With a far-reaching background in social justice and theater activism, Cynthia Ruffin, ’13 (Los Angeles, BA in Liberal Studies) was in the perfect position to raise awareness of COLORS LGBTQ youth mental health program.
Ruffin was trained in counseling at Vanier College in Montreal and then in theatre at the American Conservatory Theatre in San Francisco. Her work in theater activism began with LGBTQ youth who were kicked out of their homes for being gay and resorted to survival sex. She went on to work in emergency shelters with young survivors of domestic violence, ex-addicts, people with developmental disabilities and those struggling with homelessness.
Ruffin is the first full-time director of COLORS, which provides free unlimited counseling services to LGBTQ youth under 25 as well as their families and/or partners. COLORS, which offers services at Antioch University Los Angeles’ Counseling Center, began in 2012 as a student capstone project. Since then, both the need and the program have grown.
“Suicide across the board is going up among young people,” Ruffin says. “For queer-identified youth, it’s increased twice as much, and for transgender youth, it’s almost triple.”
Cynthia Ruffin at DTLA Proud, one of the nine 2019 pride events that the COLORS program participated in this past summer.
This youth population is also less likely to access the help that they need due to a variety of factors, including the inability to get themselves to therapy on their own because they are under 16, or out of fear of being found out and bullied by schoolmates or even family members. Families also struggle with what could happen to their children because they see escalating hate crimes and mental health concerns and need guidance navigating the landscape.
Jessie Jacobson, ’03 (Los Angeles, MA in Clinical Psychology) jumped at the opportunity to be involved with what she described as such a “groundbreaking, much-needed program.” Being a transgender woman, a graduate of Antioch’s first LGBT Specialization cohort, a former instructor on human sexuality, and a lecturer on all things LGBTQ+, it made more than perfect sense to her.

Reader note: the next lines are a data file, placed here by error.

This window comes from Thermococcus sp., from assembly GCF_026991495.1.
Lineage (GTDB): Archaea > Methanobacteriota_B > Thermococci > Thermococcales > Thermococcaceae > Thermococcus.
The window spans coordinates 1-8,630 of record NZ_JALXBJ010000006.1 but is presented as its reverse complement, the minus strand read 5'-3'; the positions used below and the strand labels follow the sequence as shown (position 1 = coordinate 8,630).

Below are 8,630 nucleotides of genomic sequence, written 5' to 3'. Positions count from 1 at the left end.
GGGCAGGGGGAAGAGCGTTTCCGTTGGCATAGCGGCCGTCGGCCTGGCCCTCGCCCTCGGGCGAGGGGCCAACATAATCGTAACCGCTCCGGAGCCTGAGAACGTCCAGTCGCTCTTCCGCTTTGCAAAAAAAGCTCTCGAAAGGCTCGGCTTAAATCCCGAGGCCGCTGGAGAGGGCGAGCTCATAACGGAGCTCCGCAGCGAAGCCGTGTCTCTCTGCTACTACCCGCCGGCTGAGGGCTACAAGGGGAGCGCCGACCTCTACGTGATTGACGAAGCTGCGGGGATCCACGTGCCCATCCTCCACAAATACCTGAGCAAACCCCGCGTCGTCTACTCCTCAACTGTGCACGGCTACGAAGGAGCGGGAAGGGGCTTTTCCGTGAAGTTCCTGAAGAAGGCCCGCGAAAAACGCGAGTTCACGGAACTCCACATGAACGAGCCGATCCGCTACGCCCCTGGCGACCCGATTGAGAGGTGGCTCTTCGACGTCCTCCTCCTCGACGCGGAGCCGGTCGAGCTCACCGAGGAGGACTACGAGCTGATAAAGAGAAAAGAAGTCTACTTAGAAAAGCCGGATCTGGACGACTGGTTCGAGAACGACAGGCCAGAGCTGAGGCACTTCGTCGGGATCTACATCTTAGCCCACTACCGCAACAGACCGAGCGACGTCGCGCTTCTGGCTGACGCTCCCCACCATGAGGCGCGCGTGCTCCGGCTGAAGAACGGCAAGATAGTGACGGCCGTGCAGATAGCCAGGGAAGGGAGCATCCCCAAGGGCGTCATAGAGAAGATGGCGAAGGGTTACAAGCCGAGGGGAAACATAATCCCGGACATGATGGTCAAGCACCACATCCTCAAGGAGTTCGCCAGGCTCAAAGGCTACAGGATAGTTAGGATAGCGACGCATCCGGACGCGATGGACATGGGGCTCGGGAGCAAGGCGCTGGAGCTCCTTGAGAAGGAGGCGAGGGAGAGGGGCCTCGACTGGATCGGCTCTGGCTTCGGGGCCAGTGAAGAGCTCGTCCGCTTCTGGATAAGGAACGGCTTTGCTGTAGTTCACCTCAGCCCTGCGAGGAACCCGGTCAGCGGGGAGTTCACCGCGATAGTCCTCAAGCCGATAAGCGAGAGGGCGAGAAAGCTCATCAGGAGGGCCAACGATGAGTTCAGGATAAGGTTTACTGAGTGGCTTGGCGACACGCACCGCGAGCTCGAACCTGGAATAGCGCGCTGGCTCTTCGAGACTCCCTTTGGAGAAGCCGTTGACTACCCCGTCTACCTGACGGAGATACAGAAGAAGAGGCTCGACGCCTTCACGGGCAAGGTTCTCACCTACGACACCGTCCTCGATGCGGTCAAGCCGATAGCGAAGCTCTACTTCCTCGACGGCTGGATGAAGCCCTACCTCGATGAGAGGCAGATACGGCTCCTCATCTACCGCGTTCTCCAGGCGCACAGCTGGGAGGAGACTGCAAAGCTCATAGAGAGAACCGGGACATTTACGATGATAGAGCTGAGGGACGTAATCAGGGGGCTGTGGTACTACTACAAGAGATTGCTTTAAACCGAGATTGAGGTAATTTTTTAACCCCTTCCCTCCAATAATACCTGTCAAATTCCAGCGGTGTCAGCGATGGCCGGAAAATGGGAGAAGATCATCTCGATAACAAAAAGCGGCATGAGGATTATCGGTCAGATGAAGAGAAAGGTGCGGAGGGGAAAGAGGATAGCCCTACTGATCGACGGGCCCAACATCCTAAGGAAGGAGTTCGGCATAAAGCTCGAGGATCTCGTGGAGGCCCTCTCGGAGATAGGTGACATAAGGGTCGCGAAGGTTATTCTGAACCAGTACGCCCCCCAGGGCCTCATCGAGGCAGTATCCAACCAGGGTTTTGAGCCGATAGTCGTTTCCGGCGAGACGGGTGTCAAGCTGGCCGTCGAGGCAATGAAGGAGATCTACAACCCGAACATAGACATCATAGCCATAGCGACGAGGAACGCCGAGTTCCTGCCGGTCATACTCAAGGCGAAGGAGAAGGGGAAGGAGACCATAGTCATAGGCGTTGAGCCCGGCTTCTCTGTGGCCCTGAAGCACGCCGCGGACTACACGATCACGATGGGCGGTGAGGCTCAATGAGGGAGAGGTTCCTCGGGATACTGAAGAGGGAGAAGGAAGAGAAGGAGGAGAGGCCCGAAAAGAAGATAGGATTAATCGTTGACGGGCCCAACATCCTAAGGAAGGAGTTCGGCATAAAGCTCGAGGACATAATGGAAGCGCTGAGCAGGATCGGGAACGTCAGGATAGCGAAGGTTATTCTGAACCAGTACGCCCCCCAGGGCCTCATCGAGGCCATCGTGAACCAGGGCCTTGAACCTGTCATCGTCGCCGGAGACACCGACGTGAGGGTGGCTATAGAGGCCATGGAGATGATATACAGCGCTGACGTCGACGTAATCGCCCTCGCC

“The idea of a free, unlimited therapy program geared to the diverse, younger LGBTQ+ community is essential because COLORS offers a viable alternative to the systemic patriarchal, heterocentric, cisgender and racial biases found in so many institutions offering mental health services,” Jacobson says.
COLORS offers a viable alternative to the systemic patriarchal, heterocentric, cisgender and racial biases found in so many institutions offering mental health services
Henry Campagna, ’11 (Los Angeles, MA in Clinical Psychology) served as coordinator and therapist with COLORS and was a member of the team for two years (2011-2013). He is a mental health therapist at Men’s Health Foundation’s SoCal Club Program, which is located in South LA and provides a safe space and free LGBT Affirmative psychotherapy for queer youth of color. “We are currently working on a collaboration between COLORS and Men’s Health Foundation for COLORS counselors to join the mental health program at SoCal Club,” he says.
This summer, COLORS staff and youth created a mobile mural celebrating LGBTQ youth that was displayed at pride events. “Murals are so much about creating a sense of place,” Ruffin says. “We’re putting out the idea to LGBTQ youth that their safe place is all over greater Los Angeles. With this youth group, there’s a sense of isolation. This kind of activity creates a sense of community for them.”
Participants in the mural project at Queers in the Park at Debs Park.
Thanks to a grant from a local organization, COLORS is poised to hire a second clinical supervisor. “It will get kids off the waiting list and also serve students who want to do internships with COLORS,” Ruffin says. “We are envisioning what COLORS can really look like in the future.”